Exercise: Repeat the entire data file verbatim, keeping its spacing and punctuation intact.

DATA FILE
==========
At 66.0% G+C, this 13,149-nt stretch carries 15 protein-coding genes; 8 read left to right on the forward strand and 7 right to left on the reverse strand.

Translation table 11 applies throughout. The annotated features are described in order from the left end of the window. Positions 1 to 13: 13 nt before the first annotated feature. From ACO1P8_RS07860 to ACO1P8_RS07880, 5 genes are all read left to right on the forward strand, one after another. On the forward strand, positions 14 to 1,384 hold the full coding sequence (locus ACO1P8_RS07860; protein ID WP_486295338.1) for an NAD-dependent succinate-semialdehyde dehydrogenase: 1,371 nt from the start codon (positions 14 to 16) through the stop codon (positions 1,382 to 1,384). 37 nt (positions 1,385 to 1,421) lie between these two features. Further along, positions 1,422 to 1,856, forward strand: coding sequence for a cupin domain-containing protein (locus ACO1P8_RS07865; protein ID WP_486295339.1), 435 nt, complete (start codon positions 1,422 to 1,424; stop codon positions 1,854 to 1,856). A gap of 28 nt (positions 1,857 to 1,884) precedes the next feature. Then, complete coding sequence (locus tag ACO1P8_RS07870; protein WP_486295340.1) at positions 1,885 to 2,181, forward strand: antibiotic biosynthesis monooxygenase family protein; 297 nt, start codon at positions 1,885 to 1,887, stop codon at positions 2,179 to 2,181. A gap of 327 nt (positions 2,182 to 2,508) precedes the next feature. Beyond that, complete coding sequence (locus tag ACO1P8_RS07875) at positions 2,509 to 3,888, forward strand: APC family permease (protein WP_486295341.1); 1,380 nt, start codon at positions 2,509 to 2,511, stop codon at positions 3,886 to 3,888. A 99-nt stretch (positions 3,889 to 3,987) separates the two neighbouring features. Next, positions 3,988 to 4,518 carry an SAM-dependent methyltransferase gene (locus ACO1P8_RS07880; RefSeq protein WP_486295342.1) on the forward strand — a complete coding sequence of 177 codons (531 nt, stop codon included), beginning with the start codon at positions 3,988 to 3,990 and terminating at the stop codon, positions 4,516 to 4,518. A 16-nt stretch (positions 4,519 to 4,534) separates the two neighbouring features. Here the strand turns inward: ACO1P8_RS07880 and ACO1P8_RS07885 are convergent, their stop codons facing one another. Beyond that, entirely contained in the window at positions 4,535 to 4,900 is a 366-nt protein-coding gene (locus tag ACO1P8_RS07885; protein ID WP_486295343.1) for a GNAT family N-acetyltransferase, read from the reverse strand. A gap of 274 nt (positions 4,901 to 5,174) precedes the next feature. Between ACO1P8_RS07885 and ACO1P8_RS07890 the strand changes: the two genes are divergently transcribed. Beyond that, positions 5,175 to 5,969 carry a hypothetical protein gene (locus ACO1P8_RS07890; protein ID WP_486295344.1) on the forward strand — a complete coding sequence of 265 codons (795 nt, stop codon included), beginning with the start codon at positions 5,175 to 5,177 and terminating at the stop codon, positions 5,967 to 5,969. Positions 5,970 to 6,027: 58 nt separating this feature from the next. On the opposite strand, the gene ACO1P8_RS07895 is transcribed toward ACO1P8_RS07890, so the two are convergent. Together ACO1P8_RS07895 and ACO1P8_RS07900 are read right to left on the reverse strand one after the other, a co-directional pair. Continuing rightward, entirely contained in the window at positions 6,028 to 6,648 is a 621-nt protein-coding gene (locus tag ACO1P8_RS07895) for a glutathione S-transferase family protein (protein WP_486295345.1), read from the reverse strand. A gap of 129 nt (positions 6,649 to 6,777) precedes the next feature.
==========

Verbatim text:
At 66.0% G+C, this 13,149-nt stretch carries 15 protein-coding genes; 8 read left to right on the forward strand and 7 right to left on the reverse strand.

Translation table 11 applies throughout. The annotated features are described in order from the left end of the window. Positions 1 to 13: 13 nt before the first annotated feature. From ACO1P8_RS07860 to ACO1P8_RS07880, 5 genes are all read left to right on the forward strand, one after another. On the forward strand, positions 14 to 1,384 hold the full coding sequence (locus ACO1P8_RS07860; protein ID WP_486295338.1) for an NAD-dependent succinate-semialdehyde dehydrogenase: 1,371 nt from the start codon (positions 14 to 16) through the stop codon (positions 1,382 to 1,384). 37 nt (positions 1,385 to 1,421) lie between these two features. Further along, positions 1,422 to 1,856, forward strand: coding sequence for a cupin domain-containing protein (locus ACO1P8_RS07865; protein ID WP_486295339.1), 435 nt, complete (start codon positions 1,422 to 1,424; stop codon positions 1,854 to 1,856). A gap of 28 nt (positions 1,857 to 1,884) precedes the next feature. Then, complete coding sequence (locus tag ACO1P8_RS07870; protein WP_486295340.1) at positions 1,885 to 2,181, forward strand: antibiotic biosynthesis monooxygenase family protein; 297 nt, start codon at positions 1,885 to 1,887, stop codon at positions 2,179 to 2,181. A gap of 327 nt (positions 2,182 to 2,508) precedes the next feature. Beyond that, complete coding sequence (locus tag ACO1P8_RS07875) at positions 2,509 to 3,888, forward strand: APC family permease (protein WP_486295341.1); 1,380 nt, start codon at positions 2,509 to 2,511, stop codon at positions 3,886 to 3,888. A 99-nt stretch (positions 3,889 to 3,987) separates the two neighbouring features. Next, positions 3,988 to 4,518 carry an SAM-dependent methyltransferase gene (locus ACO1P8_RS07880; RefSeq protein WP_486295342.1) on the forward strand — a complete coding sequence of 177 codons (531 nt, stop codon included), beginning with the start codon at positions 3,988 to 3,990 and terminating at the stop codon, positions 4,516 to 4,518. A 16-nt stretch (positions 4,519 to 4,534) separates the two neighbouring features. Here the strand turns inward: ACO1P8_RS07880 and ACO1P8_RS07885 are convergent, their stop codons facing one another. Beyond that, entirely contained in the window at positions 4,535 to 4,900 is a 366-nt protein-coding gene (locus tag ACO1P8_RS07885; protein ID WP_486295343.1) for a GNAT family N-acetyltransferase, read from the reverse strand. A gap of 274 nt (positions 4,901 to 5,174) precedes the next feature. Between ACO1P8_RS07885 and ACO1P8_RS07890 the strand changes: the two genes are divergently transcribed. Beyond that, positions 5,175 to 5,969 carry a hypothetical protein gene (locus ACO1P8_RS07890; protein ID WP_486295344.1) on the forward strand — a complete coding sequence of 265 codons (795 nt, stop codon included), beginning with the start codon at positions 5,175 to 5,177 and terminating at the stop codon, positions 5,967 to 5,969. Positions 5,970 to 6,027: 58 nt separating this feature from the next. On the opposite strand, the gene ACO1P8_RS07895 is transcribed toward ACO1P8_RS07890, so the two are convergent. Together ACO1P8_RS07895 and ACO1P8_RS07900 are read right to left on the reverse strand one after the other, a co-directional pair. Continuing rightward, entirely contained in the window at positions 6,028 to 6,648 is a 621-nt protein-coding gene (locus tag ACO1P8_RS07895) for a glutathione S-transferase family protein (protein WP_486295345.1), read from the reverse strand. A gap of 129 nt (positions 6,649 to 6,777) precedes the next feature.